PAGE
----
Senators warn of possible FEMA shortfall

Tuesday, July 19, 2011 ~ Updated 3:40 PM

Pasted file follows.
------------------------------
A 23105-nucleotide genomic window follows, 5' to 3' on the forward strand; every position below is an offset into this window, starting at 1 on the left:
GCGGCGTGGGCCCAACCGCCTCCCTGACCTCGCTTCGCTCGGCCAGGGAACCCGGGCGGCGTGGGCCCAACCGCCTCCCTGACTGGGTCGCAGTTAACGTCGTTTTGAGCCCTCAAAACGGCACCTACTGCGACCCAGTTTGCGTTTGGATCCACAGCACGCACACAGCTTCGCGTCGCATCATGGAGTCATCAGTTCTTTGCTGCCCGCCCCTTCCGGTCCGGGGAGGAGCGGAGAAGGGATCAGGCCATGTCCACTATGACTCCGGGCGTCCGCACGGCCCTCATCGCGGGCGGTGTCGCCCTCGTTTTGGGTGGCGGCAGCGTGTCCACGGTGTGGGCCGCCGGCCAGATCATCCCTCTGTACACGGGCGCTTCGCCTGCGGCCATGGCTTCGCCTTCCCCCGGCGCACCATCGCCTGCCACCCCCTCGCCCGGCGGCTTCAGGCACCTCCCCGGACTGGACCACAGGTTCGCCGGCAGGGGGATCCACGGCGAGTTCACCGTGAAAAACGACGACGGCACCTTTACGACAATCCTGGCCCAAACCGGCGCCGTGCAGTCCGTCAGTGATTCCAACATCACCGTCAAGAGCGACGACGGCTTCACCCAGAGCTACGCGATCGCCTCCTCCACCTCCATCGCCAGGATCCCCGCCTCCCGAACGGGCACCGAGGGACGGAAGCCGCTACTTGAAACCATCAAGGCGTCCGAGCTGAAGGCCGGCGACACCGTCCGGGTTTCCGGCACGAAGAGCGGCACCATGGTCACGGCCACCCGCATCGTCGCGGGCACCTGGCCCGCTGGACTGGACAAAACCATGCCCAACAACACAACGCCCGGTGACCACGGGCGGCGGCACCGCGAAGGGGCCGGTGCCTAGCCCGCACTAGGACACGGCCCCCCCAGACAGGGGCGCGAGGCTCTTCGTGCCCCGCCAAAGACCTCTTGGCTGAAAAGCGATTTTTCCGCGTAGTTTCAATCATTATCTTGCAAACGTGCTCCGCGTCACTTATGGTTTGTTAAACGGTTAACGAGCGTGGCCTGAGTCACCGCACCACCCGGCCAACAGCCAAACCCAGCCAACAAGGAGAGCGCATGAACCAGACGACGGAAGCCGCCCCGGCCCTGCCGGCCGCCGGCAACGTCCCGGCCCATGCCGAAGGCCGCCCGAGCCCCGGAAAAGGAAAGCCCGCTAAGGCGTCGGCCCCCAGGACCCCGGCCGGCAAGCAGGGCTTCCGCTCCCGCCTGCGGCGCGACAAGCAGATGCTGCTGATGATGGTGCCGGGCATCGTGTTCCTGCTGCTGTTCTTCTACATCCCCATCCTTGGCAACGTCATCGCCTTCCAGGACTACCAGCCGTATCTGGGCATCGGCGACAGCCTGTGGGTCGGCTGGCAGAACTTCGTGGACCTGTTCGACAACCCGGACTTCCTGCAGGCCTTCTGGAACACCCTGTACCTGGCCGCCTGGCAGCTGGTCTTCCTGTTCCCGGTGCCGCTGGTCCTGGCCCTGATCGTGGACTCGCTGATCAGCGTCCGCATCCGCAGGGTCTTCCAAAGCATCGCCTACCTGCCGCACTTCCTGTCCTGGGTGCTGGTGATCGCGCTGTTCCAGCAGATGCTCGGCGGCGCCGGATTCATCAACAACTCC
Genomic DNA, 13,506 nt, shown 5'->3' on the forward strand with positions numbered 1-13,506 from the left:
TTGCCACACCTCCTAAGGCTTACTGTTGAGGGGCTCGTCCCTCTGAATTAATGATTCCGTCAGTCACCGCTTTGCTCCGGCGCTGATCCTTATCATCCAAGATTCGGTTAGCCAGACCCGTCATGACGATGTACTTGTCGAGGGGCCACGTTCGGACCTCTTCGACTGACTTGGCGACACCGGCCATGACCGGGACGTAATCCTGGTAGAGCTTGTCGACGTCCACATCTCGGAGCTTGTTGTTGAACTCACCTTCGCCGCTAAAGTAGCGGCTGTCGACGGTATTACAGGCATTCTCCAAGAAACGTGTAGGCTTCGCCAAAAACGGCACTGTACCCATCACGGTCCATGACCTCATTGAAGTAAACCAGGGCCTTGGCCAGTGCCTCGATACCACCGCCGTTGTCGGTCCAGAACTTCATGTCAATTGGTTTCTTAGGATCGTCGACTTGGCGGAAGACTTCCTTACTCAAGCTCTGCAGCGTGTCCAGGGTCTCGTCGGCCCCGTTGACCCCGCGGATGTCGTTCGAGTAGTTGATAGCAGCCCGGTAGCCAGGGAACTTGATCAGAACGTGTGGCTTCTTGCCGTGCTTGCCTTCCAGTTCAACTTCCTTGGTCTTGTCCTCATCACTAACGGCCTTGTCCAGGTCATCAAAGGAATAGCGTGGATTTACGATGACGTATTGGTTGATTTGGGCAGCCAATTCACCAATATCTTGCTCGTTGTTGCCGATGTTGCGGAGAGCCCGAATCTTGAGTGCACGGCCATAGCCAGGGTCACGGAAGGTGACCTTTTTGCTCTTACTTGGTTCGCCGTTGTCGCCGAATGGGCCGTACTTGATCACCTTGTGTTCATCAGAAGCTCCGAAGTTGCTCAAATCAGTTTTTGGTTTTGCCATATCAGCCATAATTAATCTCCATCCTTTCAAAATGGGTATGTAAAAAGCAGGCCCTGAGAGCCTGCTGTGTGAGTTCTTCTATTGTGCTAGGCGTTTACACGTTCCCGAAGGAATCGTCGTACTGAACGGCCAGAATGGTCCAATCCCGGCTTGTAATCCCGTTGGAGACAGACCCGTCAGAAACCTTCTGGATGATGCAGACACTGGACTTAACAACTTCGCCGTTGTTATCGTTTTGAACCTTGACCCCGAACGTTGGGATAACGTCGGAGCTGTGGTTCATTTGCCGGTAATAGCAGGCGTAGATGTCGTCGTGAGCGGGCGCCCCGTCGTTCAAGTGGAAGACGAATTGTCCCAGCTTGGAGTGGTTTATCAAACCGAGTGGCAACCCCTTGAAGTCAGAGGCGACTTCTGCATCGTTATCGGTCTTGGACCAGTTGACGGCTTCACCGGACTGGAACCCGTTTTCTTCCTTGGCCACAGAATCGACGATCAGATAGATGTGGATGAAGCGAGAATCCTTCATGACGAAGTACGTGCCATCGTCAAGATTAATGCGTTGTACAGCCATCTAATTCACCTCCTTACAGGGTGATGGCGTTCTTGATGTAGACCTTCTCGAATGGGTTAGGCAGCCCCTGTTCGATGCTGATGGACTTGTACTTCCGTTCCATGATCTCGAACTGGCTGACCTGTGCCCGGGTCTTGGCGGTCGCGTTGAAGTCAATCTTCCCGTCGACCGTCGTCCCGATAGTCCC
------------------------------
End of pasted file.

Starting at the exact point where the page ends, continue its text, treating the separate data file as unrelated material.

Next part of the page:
WASHINGTON, D.C. -- Senators are warning that the Federal Emergency Management Agency may be running out of money. During a subcommittee hearing into federal response to spring disasters, including the Joplin tornado, Sens. Mark Pryor, D-Arkansas, and Rand Paul, R-Kentucky, said FEMA may need to rethink the way it classifies and responds to disasters. Pryor said the president has declared 53 major disasters in the country this year. In addition to other declarations, FEMA is responding to 137 incidents. Pryor told the hearing that FEMA is looking at a $3 billion shortfall in its disaster relief fund. Paul said FEMA may be "getting involved in so many routine storms that maybe we don't have enough money when we have truly catastrophic storms." The information of the FEMA shortfall could be a blow to efforts by Sens. Roy Blunt and Claire McCaskill to get the federal government to pay for 100 percent of costs incurred by aftermath of the Joplin tornado. Both Blunt and McCaskill attended Tuesday afternoon's hearing on Capitol Hill.

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